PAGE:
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UNICEF faces broad scrutiny

UNICEF faces broad scrutiny

A LOCAL rights group says it has proof that UNICEF resources have been used to transport illegally detained children to a controversial drug rehabilitation centre accused of human rights abuses.

The news has sparked renewed demands for the UN agency to review its funding, and a representative of the European Union is calling for an investigation into whether EU-funded assets were used in carrying out possible “human rights violations”.

Local rights group Licadho on Wednesday released photos that it said showed children arrested in police sweeps being taken to the Youth Rehabilitation Centre in Phnom Penh’s Choam Chao district.

Photos supplied to the Post show a white van that Licadho says was driven by staffers from the Ministry of Social Affairs, which oversees the facility.

In one photo, the words “Child-friendly justice system” are displayed on the side of the van in English and Khmer. In another, the words “Provided with the support of UNICEF and the EC”, or European Commission, can be seen.

“Officials told our monitor at the time the van would take the children to the Youth Rehabilitation Centre in Choam Chao because the children were suspected drug users,” Licadho Director Naly Pilorge said.

Pilorge said the photos were taken at the municipal Social Affairs Department on May 21, 2009, the morning after a police street sweep.

It came days before an EU-ASEAN ministerial meeting in Phnom Penh, a high-profile summit that prompted authorities to pick up of homeless people, sex workers and drug users in the capital’s Daun Penh district, rights groups said at the time.

Rafael Dochao Moreno, the charge d’affaires for the Delegation of the European Union to Cambodia, said the EU has no ongoing projects with rehabilitation centres or the Ministry of Social Affairs.

“Ending in 2007, the EU funded a project through UNICEF … which included the purchase of vehicles that were, as is usual in our projects, turned over to the beneficiaries at the end of the project,” Dochao Moreno said in a statement.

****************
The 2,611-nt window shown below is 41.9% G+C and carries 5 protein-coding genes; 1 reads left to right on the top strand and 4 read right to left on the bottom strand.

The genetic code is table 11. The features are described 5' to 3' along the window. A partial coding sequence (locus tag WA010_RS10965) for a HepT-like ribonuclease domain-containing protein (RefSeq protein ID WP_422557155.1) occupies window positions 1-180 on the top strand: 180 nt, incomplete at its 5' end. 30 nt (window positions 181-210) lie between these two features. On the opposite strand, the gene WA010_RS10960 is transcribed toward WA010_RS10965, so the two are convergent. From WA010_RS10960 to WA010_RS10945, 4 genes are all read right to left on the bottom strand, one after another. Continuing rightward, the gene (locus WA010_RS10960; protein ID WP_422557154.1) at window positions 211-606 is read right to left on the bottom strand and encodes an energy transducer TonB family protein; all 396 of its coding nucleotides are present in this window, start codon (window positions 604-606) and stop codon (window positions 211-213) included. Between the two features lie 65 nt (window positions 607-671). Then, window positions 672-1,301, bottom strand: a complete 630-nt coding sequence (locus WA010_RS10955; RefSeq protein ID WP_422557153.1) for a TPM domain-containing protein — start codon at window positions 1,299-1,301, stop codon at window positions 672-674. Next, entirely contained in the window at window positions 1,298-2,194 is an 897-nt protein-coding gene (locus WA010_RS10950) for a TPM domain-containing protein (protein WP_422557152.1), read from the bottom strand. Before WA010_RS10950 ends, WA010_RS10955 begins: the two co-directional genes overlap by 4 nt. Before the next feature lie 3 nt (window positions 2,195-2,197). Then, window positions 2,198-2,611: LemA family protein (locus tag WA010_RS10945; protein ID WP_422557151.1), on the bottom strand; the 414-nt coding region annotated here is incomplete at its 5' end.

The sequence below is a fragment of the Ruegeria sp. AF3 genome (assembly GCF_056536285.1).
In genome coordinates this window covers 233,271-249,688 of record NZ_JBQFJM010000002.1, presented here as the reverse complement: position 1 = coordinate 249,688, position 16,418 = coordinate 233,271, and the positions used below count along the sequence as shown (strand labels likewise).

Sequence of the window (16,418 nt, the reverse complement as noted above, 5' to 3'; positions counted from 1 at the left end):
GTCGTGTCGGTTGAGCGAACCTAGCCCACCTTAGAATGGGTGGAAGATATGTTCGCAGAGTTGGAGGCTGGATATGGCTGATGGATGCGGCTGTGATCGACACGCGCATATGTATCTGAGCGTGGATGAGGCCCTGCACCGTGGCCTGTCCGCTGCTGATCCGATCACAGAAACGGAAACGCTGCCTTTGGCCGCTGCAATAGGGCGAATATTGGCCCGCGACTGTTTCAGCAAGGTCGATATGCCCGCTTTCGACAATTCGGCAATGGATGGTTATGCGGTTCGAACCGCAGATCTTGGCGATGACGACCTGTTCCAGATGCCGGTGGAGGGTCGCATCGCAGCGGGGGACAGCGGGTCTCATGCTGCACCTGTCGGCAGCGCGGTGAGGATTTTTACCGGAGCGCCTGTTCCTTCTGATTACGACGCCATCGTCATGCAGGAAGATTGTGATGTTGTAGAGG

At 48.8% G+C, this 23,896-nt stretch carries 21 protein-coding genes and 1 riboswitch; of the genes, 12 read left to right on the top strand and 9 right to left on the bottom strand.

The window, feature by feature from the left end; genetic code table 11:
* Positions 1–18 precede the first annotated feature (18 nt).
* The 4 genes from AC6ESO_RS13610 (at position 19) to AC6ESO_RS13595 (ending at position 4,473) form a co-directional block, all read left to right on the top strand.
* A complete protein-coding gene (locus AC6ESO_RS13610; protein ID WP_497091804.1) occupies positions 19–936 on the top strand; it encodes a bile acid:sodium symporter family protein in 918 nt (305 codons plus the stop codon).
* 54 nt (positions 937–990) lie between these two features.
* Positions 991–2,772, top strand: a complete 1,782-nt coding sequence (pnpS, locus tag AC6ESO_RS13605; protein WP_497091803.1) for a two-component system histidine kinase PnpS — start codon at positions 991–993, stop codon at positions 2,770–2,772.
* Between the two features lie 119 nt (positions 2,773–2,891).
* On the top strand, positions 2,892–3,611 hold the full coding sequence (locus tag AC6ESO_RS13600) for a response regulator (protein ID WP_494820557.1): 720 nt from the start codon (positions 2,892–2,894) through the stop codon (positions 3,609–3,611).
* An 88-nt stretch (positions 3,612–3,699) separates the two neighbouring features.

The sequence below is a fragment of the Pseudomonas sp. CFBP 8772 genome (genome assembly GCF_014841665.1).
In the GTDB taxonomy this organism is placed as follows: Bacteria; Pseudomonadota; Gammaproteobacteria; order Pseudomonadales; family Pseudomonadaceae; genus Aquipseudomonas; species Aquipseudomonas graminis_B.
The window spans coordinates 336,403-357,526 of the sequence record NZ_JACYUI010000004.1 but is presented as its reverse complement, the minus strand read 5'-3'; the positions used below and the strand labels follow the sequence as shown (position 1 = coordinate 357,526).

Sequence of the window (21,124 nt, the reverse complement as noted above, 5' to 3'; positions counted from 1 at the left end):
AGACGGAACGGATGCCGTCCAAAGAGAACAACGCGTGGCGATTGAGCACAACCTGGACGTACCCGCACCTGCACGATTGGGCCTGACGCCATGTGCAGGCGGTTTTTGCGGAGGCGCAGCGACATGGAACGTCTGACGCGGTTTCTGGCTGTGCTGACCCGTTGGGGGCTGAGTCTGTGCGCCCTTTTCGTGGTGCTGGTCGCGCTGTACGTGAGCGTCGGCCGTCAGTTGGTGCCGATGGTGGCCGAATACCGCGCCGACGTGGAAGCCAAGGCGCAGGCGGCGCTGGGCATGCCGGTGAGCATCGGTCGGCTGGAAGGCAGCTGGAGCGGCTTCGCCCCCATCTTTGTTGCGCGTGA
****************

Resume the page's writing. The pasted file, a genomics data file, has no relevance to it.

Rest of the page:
He expressed concern over this apparent use of donor funds.

“If any illegal activities, especially human rights violations, are being conducted with former EU assets, this is an important matter and should be part of the investigations and eventual prosecution by the Cambodian authorities,” Dochao Moreno said.

‘No major violations’
Officials with UNICEF did not respond to requests for comment Wednesday. A statement issued Tuesday in response to questions from the Post about abuse allegations at the Choam Chao facility defended the agency’s support of the Social Affairs Ministry and what it says is a voluntary centre.

Assessments in 2005, 2007 and 2008 aimed at ensuring “that children’s rights are not violated within these facilities” revealed that “no major violations were reported or documented,” the statement said.

On Monday, Human Rights Watch (HRW) released a report stating it believes that there are 11 government-run rehabilitation centres, inlcuding Chaom Chao, in which detainees face forced confinement, violent assaults and poor treatment for their addictions. HRW renewed its demand that international agencies re-evaluate funding that may assist the controversial treatment centres.

“UNICEF’s mandate is child protection. This is an outrageous violation of that trust,” said Joe Amon, HRW’s director of health and human rights.
Amon said HRW met with UNICEF in September 2009 and told them of the allegations of abuse based on interviews with detainees.

“If they have failed to investigate or take steps to prevent these abuses, they have failed to fulfill their mandate and clearly abandoned these children,” he said.

Multiple levels of government authorities who run the various centres have denied allegations that people held in the facilities are abused.

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